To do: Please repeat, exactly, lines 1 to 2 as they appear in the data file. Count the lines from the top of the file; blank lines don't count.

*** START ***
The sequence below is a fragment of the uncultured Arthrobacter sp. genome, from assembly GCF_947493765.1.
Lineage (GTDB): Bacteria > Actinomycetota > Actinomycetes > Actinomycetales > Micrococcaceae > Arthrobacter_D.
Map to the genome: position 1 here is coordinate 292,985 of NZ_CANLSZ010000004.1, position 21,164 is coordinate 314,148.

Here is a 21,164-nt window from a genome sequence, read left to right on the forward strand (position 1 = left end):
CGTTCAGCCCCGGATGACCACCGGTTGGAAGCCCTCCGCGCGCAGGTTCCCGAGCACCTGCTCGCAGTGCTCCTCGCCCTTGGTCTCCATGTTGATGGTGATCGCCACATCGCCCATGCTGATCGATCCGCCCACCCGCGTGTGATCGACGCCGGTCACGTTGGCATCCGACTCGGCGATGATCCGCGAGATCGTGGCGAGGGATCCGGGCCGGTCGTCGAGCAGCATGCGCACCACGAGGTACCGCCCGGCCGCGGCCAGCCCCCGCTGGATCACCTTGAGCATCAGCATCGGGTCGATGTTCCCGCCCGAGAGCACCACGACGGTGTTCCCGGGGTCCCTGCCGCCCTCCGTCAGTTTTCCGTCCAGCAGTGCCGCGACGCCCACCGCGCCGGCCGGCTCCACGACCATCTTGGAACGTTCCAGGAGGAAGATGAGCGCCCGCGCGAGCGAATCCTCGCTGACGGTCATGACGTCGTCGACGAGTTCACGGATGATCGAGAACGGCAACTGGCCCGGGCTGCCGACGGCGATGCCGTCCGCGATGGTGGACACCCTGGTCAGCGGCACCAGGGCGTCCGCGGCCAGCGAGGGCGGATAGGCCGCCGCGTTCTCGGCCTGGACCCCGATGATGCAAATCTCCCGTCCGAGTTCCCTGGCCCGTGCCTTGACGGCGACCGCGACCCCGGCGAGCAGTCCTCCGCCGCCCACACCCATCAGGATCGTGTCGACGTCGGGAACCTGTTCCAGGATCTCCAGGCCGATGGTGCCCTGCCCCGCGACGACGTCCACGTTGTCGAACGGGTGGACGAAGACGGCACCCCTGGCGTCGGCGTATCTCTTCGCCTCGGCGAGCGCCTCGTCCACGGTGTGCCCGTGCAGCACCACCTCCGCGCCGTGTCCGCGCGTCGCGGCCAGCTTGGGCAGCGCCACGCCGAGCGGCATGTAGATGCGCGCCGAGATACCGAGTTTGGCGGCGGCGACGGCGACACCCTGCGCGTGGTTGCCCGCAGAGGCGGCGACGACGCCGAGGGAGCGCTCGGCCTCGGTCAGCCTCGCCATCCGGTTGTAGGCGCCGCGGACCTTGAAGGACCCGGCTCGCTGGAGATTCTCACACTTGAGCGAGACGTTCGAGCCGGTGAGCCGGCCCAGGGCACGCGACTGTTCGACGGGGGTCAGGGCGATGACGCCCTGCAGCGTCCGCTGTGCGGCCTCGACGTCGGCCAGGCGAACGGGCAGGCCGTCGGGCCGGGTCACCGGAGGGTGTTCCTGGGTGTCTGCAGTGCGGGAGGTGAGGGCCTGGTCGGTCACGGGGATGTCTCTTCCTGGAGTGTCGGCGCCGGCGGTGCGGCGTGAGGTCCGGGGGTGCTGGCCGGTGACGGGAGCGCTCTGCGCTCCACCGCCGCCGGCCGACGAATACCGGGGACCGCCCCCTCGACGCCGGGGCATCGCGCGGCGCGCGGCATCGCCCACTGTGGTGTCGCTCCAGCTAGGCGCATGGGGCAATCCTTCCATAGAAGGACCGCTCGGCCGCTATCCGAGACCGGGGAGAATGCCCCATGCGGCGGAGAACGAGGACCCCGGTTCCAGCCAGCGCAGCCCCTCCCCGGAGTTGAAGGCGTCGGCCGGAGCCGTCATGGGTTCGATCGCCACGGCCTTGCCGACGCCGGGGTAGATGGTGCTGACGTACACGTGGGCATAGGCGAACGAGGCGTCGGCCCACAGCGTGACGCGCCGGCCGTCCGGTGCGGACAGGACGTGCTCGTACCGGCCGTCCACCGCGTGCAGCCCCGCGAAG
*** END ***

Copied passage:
The sequence below is a fragment of the uncultured Arthrobacter sp. genome, from assembly GCF_947493765.1.
Lineage (GTDB): Bacteria > Actinomycetota > Actinomycetes > Actinomycetales > Micrococcaceae > Arthrobacter_D.